Thanks to an email hacker, we now know about George W. Bush's painting hobby. In this, as in so many other ways, he has tried to imitate his ultimate mentor's every little trait -- although a little belatedly, in this instance, since the failed painting career is supposed to precede the totalitarian crescendo, not succeed it years later. Then again, the son was never known for perspective. Here is an ekphrastic response, if such a term can be used in association with George W. Bush and his "art."
Every bathroom I've ever been in is a displaced tort.
All existence is a mirror reflecting gray-flanneled shame.
I am the heart of the Episcopalian church, showering
away the rust and fumes of a life spent on the borders
of literacy. Sometimes a shower is not just a shower.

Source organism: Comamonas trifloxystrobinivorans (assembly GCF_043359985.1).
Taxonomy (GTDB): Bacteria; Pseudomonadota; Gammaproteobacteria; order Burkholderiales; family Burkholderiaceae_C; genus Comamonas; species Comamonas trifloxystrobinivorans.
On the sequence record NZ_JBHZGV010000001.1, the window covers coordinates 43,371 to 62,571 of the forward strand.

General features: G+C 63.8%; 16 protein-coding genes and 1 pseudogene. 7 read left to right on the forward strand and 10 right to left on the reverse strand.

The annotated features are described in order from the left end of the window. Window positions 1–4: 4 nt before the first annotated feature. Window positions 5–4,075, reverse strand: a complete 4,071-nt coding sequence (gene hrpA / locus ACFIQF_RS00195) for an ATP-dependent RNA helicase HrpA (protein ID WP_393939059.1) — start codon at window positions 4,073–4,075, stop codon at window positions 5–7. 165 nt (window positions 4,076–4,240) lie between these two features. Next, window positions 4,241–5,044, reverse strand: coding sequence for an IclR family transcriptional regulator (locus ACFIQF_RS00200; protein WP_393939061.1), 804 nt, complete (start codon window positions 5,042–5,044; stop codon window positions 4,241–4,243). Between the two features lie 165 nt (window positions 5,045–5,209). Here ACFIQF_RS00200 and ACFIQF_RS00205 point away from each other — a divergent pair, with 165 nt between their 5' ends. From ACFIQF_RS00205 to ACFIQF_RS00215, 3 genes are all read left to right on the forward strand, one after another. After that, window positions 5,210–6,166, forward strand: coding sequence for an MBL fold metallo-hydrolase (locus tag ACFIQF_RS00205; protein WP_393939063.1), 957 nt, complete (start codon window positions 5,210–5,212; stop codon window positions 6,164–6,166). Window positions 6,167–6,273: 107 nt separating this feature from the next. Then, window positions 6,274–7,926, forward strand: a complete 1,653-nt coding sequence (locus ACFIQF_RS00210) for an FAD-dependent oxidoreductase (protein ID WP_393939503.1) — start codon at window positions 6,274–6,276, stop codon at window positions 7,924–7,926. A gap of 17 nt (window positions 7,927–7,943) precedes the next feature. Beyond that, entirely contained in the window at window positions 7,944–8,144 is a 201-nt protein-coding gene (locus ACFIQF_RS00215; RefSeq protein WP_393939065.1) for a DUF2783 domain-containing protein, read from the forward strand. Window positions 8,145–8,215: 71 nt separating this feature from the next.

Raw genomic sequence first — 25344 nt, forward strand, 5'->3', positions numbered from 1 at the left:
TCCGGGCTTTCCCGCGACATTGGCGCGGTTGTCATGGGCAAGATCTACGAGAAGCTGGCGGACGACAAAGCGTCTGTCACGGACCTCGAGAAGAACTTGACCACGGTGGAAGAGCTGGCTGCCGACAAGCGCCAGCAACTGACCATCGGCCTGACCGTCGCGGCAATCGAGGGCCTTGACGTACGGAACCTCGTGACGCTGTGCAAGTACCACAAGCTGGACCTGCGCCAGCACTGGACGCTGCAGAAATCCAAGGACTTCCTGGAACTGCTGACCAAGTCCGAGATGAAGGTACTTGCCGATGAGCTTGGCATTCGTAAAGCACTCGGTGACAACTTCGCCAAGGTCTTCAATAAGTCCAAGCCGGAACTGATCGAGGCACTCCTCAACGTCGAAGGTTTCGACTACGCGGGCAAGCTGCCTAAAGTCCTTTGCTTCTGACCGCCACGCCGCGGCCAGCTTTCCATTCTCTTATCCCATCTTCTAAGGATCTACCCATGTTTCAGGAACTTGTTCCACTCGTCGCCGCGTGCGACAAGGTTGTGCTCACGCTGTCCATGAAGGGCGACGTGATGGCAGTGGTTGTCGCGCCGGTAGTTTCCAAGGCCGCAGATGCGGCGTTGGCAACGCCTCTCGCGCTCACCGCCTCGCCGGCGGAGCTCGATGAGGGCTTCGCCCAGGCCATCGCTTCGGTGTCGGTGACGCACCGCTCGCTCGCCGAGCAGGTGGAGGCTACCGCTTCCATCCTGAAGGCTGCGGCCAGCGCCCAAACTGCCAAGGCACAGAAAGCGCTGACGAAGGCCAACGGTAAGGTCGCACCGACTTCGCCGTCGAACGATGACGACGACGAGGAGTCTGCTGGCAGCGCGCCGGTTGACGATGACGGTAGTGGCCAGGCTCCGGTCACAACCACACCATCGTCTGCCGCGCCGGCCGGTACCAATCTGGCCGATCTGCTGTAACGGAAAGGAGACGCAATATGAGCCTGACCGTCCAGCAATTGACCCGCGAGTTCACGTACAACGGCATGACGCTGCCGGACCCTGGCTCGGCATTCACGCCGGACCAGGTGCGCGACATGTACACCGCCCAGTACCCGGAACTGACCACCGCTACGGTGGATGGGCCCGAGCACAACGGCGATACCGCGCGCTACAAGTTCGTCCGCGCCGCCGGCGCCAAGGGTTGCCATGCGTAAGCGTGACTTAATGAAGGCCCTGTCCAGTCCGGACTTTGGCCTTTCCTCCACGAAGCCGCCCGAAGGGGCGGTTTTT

You know when the walls speak to you in a foreign lingo?
My best defense is to stand mute and wholesome,
presenting the back of my head as a notice of tact,
the widest target of all, or the shallowest sans water,
whose tactile majesty I rub off in embalmed pallor.
Lines of representation, withdrawn and oddly nourished,
whose favor I may yet decline to interpret as bare fact.
Observe the feet. Ten thousand steps, or the negative
amplitude of exhaustion, after trampling the dailiness
of turtle turpitude. How we walk on water, or flail
underhandedly at compilations of sink-or-swim advice.
How to make friends and influence people, Pop used
to note, is a skill left to stocky chroniclers who embark
after the fact. To make one's own reality, that is the
true arbitrage. I have become a lover of short enclosed
spaces where water flows and scintillas of baby talk
revive in the mind's post-operative phase, babble for
a century of unusual love, where I struck again and again.
Anis Shivani is the author of My Tranquil War and Other Poems (NYQ Books, 2012).